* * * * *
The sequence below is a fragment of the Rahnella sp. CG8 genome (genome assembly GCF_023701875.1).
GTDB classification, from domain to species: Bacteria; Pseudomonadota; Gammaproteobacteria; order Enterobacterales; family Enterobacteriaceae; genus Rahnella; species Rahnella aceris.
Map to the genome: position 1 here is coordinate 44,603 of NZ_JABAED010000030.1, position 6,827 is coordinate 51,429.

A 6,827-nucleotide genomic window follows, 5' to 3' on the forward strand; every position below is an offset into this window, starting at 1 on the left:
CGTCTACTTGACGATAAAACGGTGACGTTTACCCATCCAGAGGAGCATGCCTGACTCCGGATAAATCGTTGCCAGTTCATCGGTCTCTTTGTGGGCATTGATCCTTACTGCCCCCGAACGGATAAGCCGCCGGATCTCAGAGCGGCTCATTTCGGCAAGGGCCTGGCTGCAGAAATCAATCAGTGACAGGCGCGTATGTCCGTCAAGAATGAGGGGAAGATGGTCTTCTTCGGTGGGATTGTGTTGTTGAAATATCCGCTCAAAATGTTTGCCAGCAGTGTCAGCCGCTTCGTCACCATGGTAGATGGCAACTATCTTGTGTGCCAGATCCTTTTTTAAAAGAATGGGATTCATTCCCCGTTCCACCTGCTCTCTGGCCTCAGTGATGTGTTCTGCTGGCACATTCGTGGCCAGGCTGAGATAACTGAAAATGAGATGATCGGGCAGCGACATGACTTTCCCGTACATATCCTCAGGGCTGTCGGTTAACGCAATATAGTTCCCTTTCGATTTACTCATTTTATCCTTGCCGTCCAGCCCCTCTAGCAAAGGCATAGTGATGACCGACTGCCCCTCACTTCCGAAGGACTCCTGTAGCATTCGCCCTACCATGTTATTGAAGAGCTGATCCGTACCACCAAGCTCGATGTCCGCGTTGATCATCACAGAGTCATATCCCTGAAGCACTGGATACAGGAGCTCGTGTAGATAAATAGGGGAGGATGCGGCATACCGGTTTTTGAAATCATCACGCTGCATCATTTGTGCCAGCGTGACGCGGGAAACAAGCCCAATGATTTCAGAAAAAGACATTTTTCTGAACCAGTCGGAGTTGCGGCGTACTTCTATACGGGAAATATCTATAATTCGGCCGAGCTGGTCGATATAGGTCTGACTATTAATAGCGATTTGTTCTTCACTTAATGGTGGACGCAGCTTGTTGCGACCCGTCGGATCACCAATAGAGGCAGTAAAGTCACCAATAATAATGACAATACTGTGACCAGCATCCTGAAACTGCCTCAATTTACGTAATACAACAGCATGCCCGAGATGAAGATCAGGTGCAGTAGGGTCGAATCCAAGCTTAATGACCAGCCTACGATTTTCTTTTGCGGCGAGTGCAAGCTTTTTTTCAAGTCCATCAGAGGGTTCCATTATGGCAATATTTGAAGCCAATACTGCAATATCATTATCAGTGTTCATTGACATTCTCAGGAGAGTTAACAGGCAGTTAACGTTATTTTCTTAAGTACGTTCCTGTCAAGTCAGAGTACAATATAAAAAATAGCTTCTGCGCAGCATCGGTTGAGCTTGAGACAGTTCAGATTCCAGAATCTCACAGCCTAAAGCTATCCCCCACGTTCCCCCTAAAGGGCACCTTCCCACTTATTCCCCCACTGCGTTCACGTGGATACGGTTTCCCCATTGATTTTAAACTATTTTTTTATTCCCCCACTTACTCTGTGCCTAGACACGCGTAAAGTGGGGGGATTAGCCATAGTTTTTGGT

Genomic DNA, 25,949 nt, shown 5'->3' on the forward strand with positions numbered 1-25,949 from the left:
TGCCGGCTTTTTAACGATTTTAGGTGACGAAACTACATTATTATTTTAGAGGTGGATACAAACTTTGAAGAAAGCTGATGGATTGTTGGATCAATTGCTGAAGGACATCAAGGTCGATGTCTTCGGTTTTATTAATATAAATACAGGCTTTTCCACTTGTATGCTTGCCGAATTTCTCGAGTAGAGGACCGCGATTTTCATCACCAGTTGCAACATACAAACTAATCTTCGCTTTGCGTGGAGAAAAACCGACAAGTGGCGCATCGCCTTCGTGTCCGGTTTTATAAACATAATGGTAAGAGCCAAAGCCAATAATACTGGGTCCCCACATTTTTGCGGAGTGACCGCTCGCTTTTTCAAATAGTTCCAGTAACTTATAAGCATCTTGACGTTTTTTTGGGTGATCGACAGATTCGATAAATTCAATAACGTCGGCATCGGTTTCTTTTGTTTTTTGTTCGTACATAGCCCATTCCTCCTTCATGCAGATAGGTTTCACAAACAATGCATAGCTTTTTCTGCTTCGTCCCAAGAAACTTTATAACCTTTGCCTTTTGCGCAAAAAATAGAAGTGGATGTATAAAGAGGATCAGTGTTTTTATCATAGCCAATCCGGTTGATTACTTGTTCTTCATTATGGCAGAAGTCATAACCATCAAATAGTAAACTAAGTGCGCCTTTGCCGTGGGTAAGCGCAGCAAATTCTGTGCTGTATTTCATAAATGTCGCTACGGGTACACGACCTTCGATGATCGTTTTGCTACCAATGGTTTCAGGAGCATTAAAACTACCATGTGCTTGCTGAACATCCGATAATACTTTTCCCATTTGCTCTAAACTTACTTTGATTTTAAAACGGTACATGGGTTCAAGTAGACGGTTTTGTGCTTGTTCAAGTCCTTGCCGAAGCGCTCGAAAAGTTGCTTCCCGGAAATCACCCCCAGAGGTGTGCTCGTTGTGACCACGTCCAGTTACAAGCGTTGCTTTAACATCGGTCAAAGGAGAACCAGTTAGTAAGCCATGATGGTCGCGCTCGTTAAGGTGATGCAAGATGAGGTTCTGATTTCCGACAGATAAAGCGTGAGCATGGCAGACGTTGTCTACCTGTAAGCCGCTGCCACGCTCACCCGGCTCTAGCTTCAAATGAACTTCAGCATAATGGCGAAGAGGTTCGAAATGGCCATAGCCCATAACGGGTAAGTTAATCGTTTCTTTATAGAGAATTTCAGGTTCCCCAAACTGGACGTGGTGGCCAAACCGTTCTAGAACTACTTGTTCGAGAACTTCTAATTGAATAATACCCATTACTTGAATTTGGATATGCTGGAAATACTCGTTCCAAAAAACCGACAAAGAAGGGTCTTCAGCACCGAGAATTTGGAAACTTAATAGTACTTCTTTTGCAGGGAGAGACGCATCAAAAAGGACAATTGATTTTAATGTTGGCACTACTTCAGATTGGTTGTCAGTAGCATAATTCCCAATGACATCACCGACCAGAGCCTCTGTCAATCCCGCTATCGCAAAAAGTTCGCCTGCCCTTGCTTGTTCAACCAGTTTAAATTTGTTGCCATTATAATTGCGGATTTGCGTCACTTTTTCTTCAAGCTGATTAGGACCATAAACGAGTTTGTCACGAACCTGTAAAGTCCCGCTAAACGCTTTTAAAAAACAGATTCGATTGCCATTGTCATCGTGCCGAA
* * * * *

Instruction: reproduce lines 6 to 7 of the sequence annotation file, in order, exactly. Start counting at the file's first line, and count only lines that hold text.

Genomic DNA, 25,949 nt, shown 5'->3' on the forward strand with positions numbered 1-25,949 from the left:
TGCCGGCTTTTTAACGATTTTAGGTGACGAAACTACATTATTATTTTAGAGGTGGATACAAACTTTGAAGAAAGCTGATGGATTGTTGGATCAATTGCTGAAGGACATCAAGGTCGATGTCTTCGGTTTTATTAATATAAATACAGGCTTTTCCACTTGTATGCTTGCCGAATTTCTCGAGTAGAGGACCGCGATTTTCATCACCAGTTGCAACATACAAACTAATCTTCGCTTTGCGTGGAGAAAAACCGACAAGTGGCGCATCGCCTTCGTGTCCGGTTTTATAAACATAATGGTAAGAGCCAAAGCCAATAATACTGGGTCCCCACATTTTTGCGGAGTGACCGCTCGCTTTTTCAAATAGTTCCAGTAACTTATAAGCATCTTGACGTTTTTTTGGGTGATCGACAGATTCGATAAATTCAATAACGTCGGCATCGGTTTCTTTTGTTTTTTGTTCGTACATAGCCCATTCCTCCTTCATGCAGATAGGTTTCACAAACAATGCATAGCTTTTTCTGCTTCGTCCCAAGAAACTTTATAACCTTTGCCTTTTGCGCAAAAAATAGAAGTGGATGTATAAAGAGGATCAGTGTTTTTATCATAGCCAATCCGGTTGATTACTTGTTCTTCATTATGGCAGAAGTCATAACCATCAAATAGTAAACTAAGTGCGCCTTTGCCGTGGGTAAGCGCAGCAAATTCTGTGCTGTATTTCATAAATGTCGCTACGGGTACACGACCTTCGATGATCGTTTTGCTACCAATGGTTTCAGGAGCATTAAAACTACCATGTGCTTGCTGAACATCCGATAATACTTTTCCCATTTGCTCTAAACTTACTTTGATTTTAAAACGGTACATGGGTTCAAGTAGACGGTTTTGTGCTTGTTCAAGTCCTTGCCGAAGCGCTCGAAAAGTTGCTTCCCGGAAATCACCCCCAGAGGTGTGCTCGTTGTGACCACGTCCAGTTACAAGCGTTGCTTTAACATCGGTCAAAGGAGAACCAGTTAGTAAGCCATGATGGTCGCGCTCGTTAAGGTGATGCAAGATGAGGTTCTGATTTCCGACAGATAAAGCGTGAGCATGGCAGACGTTGTCTACCTGTAAGCCGCTGCCACGCTCACCCGGCTCTAGCTTCAAATGAACTTCAGCATAATGGCGAAGAGGTTCGAAATGGCCATAGCCCATAACGGGTAAGTTAATCGTTTCTTTATAGAGAATTTCAGGTTCCCCAAACTGGACGTGGTGGCCAAACCGTTCTAGAACTACTTGTTCGAGAACTTCTAATTGAATAATACCCATTACTTGAATTTGGATATGCTGGAAATACTCGTTCCAAAAAACCGACAAAGAAGGGTCTTCAGCACCGAGAATTTGGAAACTTAATAGTACTTCTTTTGCAGGGAGAGACGCATCAAAAAGGACAATTGATTTTAATGTTGGCACTACTTCAGATTGGTTGTCAGTAGCATAATTCCCAATGACATCACCGACCAGAGCCTCTGTCAATCCCGCTATCGCAAAAAGTTCGCCTGCCCTTGCTTGTTCAACCAGTTTAAATTTGTTGCCATTATAATTGCGGATTTGCGTCACTTTTTCTTCAAGCTGATTAGGACCATAAACGAGTTTGTCACGAACCTGTAAAGTCCCGCTAAACGCTTTTAAAAAACAGATTCGATTGCCATTGTCATCGTGCCGAA